The Austrian School of economics is a school of economic thought advocating methodological individualism in interpreting economic developments, the theory that money is non-neutral, the theory that the capital structure of economies consists of heterogeneous goods that have multispecific uses which must be aligned.
The major cornerstones of Austrian economics are methodological individualism, methodological subjectivism, and an emphasis on processes rather than on end states.
Since the Austrian economist holds all costs and benefits to be subjective and, therefore, not measurable, only the individual can decide what actions are efficient or inefficient.
The Austrians are the most concerned with fiat money, whose value is eroded over time by a government and central bank that print it with the purpose of transferring to themselves the buying power of the citizenry. Similarly, in the fractional reserve system, private banks create money when they create debt, and by charging interest when they do so, ensure that, over time, real wealth is transferred from productive workers to financiers who produce nothing directly.
The basic question for the Austrian economist is, Which institutions enable individuals to reach their own goals, and which do not? Therefore, their policy recommendations run to changes in the institutional framework within which a society operates.
In other words, the economy is too complicated for politicians to avert recessions and unemployment without unintended consequences that may well be worse.
Together with the contemporaneous writings of Leon Walras and Stanley Jevons, Menger spelled out the subjective basis of economic value, and fully explained, for the first time, the theory of marginal utility (the greater the number of units of a good that an individual possesses, the less he will value any given unit). In addition, Menger showed how money originates in a free market when the most marketable commodity is desired, not for consumption, but for use in trading for other goods.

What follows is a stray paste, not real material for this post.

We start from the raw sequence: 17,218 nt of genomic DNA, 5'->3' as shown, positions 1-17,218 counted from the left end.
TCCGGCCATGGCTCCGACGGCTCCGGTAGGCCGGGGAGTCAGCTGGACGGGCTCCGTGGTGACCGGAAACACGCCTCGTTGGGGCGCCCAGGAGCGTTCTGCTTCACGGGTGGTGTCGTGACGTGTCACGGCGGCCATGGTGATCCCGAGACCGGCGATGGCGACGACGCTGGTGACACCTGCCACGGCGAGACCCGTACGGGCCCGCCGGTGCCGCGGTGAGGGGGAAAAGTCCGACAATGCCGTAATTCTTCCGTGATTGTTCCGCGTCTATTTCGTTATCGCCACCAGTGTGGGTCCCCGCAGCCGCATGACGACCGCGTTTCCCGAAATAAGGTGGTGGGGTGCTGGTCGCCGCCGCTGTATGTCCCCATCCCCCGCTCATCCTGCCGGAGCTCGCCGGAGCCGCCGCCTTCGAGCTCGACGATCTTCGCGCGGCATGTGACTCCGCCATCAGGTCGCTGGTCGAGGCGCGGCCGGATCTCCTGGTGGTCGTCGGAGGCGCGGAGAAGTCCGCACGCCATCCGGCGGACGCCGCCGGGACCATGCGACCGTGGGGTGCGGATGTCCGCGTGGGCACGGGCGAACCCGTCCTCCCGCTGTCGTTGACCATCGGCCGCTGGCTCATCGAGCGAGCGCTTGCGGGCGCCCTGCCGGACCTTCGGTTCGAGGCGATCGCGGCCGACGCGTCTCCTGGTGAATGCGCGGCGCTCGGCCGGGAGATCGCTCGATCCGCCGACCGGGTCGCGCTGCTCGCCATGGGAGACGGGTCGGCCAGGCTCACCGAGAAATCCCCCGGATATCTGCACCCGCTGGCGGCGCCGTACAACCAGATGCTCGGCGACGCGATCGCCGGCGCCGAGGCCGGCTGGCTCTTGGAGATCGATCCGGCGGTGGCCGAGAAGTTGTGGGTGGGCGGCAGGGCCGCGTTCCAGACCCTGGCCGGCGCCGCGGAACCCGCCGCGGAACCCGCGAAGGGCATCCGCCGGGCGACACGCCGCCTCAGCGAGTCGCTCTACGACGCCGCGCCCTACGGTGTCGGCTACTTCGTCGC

"Austrian" economics owes its name to the historical fact that it was founded and first elaborated by three Austrians: Carl Menger (1840–1921), Friedrich von Wieser (1851–1926), and Eugen von Böhm-Bawerk (1851-1914).
Essentially, Austrian economists are proponents of the laissez-faire or free-market approach, and decry any form of government intervention in the markets.
The Austrian school’s thinking centres on the way “malinvestment” orchestrated by central banks distorts the business cycle. By keeping interest rates artificially low, central banks trick entrepreneurs into believing that society is more abstemious than it really is. The entrepreneurs then embark on ambitious, long-gestation investment projects, only to discover that the men and materials they require are otherwise engaged in the production of more immediate gratifications. Once this realisation dawns, the entrepreneurs abandon their follies, firing their workers. If wages are flexible and workers mobile, this bust need not be too bad. But misguided attempts by the government or the Fed to prevent unemployment will delay the necessary reshuffling of labour from industries too tied up in the future to those catering to the needs of the present.
Austrian school economist Friedrich A. von Hayek predicted the Great Depression years in advance of the infamous 1929 Wall Street stock market crash. Hayek’s Monetary Theory and the Trade Cycle — first published from Austria in 1929 — predicted the Great Depression. Hayek was granted a Nobel Prize in Economics (much later, in 1974) for his pre-Depression and Depression-era related work in the study of economics.